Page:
Squats – One Rep Max (1RM) Attempt:
- 1 x 5 – 140kg
- 1 x 3 – 160kg
- 3 x 1 – 185kg
Park would then recommend taking the next 4 days off from the gym, before beginning the next phase of 5×5 training.
When performing the prone hyperextensions (otherwise known as 45-degree back extensions), you should begin this without any weights.
Once you can comfortably perform all desired sets using your own body weight, look to increase the weight for each set whilst continuing to hit all sets and reps as you work through each phase.
Park and his training partners would often start of with 60kg (135lbs) for the first set, move onto 80kg (175lbs) for the second set, 100kg (215lbs) for the third and wrap up with 110kg – 115kg (235lbs – 255lbs) for the fourth set.
Park prescribed different rest periods depending on which phase you were working through.
Phase 1: three to five minutes rest between the final 3 sets of each exercise.
Phase 2: two minutes rest between each set.
Phase 3: two minutes rest between each set.
For Park, it was important for the muscles to fully recover from the previous set to ensure each new set begins with the right amount of energy/intensity to complete with excellent technique.
So, be sure to heed this advice, and avoid rushing back into a working set for risk of causing injury.
Park recommended a lot of rest and sleep.
Thus, it goes without saying:
Make sure you’re getting at least 8 hours of undisturbed kip a night and ensure you’re keeping stress levels to a minimum for maximum recovery.
Alongside getting enough sleep, Park also prescribed a lot of whole-based foods on his 5×5 plan.
The staples of his diet included whole (full fat) milk, whole eggs, red meat, freshly squeezed orange juice, salads, protein powders (of which he would sprinkle on his cornflakes in the morning) and natural wheat germ.
Even when Park was cutting for a contest, the above foods will still remain in his diet (despite the high calories), but would be consumed in smaller portion sizes.
Reg Park’s 5×5 routine is a no-frills way to effectively build mass and strength.
This has been proven through decades of training undergone by competitive bodybuilders throughout the years who have used this plan to their advantage.
Most beginners today are often fed workouts by fitness magazines and so-called ‘influencers’ on social media, with the likes of this routine neglected from the noise of synthetic chemicals, isolation exercises and hypertrophy bunkum.
Whilst these ‘workouts’ can be effective for a particular demographic, they are not really focused on building a well-rounded physique which was always Park’s main focus.
Park believed that in order to get bigger, you needed to get stronger.
His 5×5 workout goes back to an era before steroids flowed like bottomless prosecco at a Tory immigration-bill brunch party, and bodybuilders trained like strength athletes.
I find Park’s protocol of having 3 working sets (with the first 2 used as a warm-up) preferable to StrongLifts‘ variation of 5 working sets, as it allows for greater linear progression over a longer period of time with ample rest in between.
In other words,
The likelihood of plateauing on this routine is significantly reduced which means more gains overall.
Nonetheless, there are a few fundamental flaws with this routine, particularly for the average lifter.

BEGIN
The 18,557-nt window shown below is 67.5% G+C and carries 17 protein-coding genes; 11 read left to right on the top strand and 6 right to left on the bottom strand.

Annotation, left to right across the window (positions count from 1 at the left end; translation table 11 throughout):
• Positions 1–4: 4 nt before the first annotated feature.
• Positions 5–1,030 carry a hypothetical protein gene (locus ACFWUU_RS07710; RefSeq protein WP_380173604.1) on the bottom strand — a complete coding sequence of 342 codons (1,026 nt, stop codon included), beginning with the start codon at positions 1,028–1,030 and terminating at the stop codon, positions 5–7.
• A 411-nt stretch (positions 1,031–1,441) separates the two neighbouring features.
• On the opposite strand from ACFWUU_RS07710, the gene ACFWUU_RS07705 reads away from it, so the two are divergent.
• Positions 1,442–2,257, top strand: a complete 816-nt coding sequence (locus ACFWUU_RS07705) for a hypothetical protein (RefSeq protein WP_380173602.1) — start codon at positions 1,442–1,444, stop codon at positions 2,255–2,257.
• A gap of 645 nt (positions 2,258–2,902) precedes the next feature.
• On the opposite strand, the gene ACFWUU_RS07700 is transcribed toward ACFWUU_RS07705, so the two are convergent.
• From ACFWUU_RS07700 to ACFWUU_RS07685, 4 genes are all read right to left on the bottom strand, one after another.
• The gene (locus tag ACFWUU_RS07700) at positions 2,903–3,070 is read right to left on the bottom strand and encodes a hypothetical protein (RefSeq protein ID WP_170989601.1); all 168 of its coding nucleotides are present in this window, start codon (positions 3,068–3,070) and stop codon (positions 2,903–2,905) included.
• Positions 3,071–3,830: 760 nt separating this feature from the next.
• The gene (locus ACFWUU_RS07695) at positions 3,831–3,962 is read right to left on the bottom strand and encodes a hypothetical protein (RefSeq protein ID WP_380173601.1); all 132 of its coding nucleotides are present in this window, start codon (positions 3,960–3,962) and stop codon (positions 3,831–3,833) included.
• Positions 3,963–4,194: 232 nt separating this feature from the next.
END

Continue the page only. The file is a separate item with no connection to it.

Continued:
By the time you reach Phase 2 and 3 of this programme, you’ll be performing anywhere between 38 – 49 sets per session.
This is why it was normal for routines like this to last 2 – 3 hours, although the likes of Park, Reeves and Grimek all used to live in the gym.
Not all of us get to enjoy a career that involves downing pints of milk every few hours and squatting ridiculous amounts of poundage, so fitting in these monster sessions around your daily/weekly schedule can be tough.
However, that’s not to say it can’t be done, it just takes a lot of dedication particularly if you have family and work commitments.
To get around this, one way that I have used to reap the full benefits of this programme is to either:
1) Splits Phase 2 and 3 into two smaller sessions (rather than 1 complete session).
2) Perform 3 sets instead of 5 on some exercises.
Of course, by modifying this routine, you are effectively performing a ‘bastardised’ version which means you are no longer following the plan as it was originally developed.
Whilst it may not be ideal, or even fun to perform in the long-haul, when was the last time you had a merciless session and really tried to destroy yourself at the gym?
Chances are, probably never.
So every once in a while this routine could be your go-to to really ramp up your training, especially if you have a free day or two with nothing else to do but lie in bed, eat steak and have a Netflix marathon.
Finally, whilst this routine doesn’t necessarily have the same level of intensity as workouts such as German Volume Training (GVT) or Squats and Milk, the sheer amount of volume does command your respect.
Guaranteed your body won’t know what’s hit it once you start getting into the thick of each phase!
Reg Park’s 3 Phase 5×5 workout is a classic bodybuilding routine which is highly eulogised for a reason:
It’s a structurally sound way to develop size and strength, with its efficacy grounded in decades of blood, sweat and tears across many gym floors.
In fact, it goes without saying,
It’s nigh on impossible not to develop some impressive gains when using this programme, provided you are training, eating and recovering to the letter.
It was one of the few routines Arnold Schwarzenegger employed in the early days of his career to develop a solid foundation to build on.
The rest is, as they say, history.
Ultimately, this is the routine every beginner should start on before branching out to other plans if size and strength is the goal.
And this is also the routine I wish I started out on before starting my quest for building muscle mass.
What Do You Think?
Have you tried this 5×5 routine or any other variations?
Have any questions?
Let me know in the comments section below!